For those making the journey to northern Thailand, a stop over in Chiang Mai is almost unavoidable. In contrast to most realities so labeled, however, this is far from an unfortunate thing. Considering the fact that the capital of Chiang Mai province has access to some of the country’s most impressive geographical features, is thought in some circles to constitute the cultural epicenter of the country and boasts an internationally renowned catalog of original culinary creations, it’s surprising it’s taken so long for this metropolis of about 1 million residents to make it to the traveling big leagues. But make it it has, as recent tourism numbers will tell you. Don’t want to be the last to the party? Then take a minute to learn all about why a visit to Chiang Mai should be right at the top of your Thailand to-do list.
For the adventurous/culturally inclined, northern Thailand can’t help but satisfy your appetites. Mountains like Doi Suthep, Doi Pui, Doi Inthanon and Doi Khun Tan (among countless others) are ripe with hiking and mountain biking trails, not to mention an exciting and well developed zip-lining infrastructure that propels visitors through the province’s scenic treetops. Though rock climbing and whitewater rafting are relatively new to the Thai adventure scene, the Mae Taeng river offers plenty of rapids to navigate while nearby Crazy Horse Buttress is quickly developing into a world-class rated limestone crag. More interested in temples and tradition? You’re in the right place, as a variety of Southeast Asian cultural influences have covered this region in rich history and beautiful architecture. Doi Suthep’s stunning Wat Phra That may be the most widely recognized temple in Chiang Mai, but inside the walls of old city and throughout the surrounding countryside you’ll find hundreds of unique structures to explore.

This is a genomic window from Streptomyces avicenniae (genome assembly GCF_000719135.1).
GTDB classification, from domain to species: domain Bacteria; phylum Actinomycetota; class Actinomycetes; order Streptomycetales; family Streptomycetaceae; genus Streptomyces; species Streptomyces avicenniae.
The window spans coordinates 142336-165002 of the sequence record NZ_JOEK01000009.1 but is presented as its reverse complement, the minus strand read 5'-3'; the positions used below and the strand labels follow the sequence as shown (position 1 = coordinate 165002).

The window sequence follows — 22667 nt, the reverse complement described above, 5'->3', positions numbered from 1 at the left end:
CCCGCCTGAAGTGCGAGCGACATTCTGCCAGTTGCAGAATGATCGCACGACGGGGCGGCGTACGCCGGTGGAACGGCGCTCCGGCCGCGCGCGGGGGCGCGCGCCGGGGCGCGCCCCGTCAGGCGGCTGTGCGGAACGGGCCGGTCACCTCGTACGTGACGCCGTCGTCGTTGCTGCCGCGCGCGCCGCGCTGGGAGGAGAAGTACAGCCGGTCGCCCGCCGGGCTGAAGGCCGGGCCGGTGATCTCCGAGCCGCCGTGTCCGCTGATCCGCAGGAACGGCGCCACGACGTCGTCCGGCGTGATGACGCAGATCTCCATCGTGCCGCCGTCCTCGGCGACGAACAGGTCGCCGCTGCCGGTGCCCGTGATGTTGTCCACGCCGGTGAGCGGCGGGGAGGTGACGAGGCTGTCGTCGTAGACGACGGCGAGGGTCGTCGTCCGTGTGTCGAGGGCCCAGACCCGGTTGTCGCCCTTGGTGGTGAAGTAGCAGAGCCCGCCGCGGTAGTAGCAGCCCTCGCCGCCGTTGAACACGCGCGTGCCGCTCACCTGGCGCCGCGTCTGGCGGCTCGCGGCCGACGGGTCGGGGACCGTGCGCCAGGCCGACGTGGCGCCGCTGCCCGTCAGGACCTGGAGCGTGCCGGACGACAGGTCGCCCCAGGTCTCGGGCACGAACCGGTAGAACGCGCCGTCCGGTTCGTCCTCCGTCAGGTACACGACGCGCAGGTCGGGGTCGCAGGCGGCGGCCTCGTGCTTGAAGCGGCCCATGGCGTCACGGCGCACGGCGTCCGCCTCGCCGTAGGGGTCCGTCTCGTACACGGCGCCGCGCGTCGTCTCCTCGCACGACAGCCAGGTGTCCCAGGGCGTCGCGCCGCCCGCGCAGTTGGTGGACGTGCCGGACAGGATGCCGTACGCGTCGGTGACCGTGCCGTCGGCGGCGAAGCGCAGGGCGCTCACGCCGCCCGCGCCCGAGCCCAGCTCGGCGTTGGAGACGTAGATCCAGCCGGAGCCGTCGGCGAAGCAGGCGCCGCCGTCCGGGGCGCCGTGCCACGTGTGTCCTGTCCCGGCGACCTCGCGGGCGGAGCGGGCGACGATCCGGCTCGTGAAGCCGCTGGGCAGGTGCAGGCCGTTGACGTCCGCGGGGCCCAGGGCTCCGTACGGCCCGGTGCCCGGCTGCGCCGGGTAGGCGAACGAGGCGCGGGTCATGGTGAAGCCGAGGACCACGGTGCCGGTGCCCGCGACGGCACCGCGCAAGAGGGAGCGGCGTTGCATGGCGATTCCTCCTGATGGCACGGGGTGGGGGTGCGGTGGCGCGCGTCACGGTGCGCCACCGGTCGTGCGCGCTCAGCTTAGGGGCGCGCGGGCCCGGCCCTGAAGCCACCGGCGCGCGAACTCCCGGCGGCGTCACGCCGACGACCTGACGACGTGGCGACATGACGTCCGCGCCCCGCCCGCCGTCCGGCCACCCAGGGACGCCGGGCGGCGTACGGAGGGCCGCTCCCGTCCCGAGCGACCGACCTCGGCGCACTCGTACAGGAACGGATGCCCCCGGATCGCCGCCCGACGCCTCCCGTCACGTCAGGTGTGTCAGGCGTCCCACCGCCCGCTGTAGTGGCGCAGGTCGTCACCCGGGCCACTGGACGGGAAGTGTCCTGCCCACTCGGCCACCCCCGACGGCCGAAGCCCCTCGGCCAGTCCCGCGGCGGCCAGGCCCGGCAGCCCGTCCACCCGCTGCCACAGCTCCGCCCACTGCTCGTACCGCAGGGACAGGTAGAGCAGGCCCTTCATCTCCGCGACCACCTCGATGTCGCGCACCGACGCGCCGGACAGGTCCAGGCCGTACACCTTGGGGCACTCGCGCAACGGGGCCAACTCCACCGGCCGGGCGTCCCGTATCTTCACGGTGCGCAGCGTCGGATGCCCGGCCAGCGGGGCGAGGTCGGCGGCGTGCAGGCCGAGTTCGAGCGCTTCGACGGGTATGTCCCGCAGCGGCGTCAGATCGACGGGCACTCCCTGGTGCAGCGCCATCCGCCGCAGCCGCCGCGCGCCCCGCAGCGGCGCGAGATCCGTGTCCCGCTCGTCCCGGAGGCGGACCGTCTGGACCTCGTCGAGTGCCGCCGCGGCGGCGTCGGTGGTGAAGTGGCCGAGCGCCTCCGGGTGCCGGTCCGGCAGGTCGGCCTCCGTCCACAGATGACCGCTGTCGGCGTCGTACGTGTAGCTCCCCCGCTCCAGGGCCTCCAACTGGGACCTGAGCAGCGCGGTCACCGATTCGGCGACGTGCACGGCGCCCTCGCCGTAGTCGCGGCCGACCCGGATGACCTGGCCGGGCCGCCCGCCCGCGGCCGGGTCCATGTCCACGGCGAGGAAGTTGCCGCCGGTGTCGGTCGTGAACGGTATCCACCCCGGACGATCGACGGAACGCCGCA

But there’s much more than temples that make up this city’s rich cultural heritage, as a wide variety of markets and unique regional dishes can attest to. The tourist crammed Night Bazaar and Sunday Market are highly touted, but more authentic emporiums like Warorot, Sompet and Sanpakhoy Markets are filled with everything from locally grown produce to inexpensive household wares. Hungry? Why not opt out of the restaurants suggested by your hotel and instead hit up the ubiquitous food stalls in and around old city, where local (and cheap) dishes like khao soi and kaeb moo can’t help but delight both your palate and your wallet. Throw in some surprisingly entertaining nightlife options and a handful of city-wide celebrations like September/October’s Vegetarian Festival and, well, you’ve got yourself an exceptionally well balanced city experience with all the necessary trimmings. Now get planning.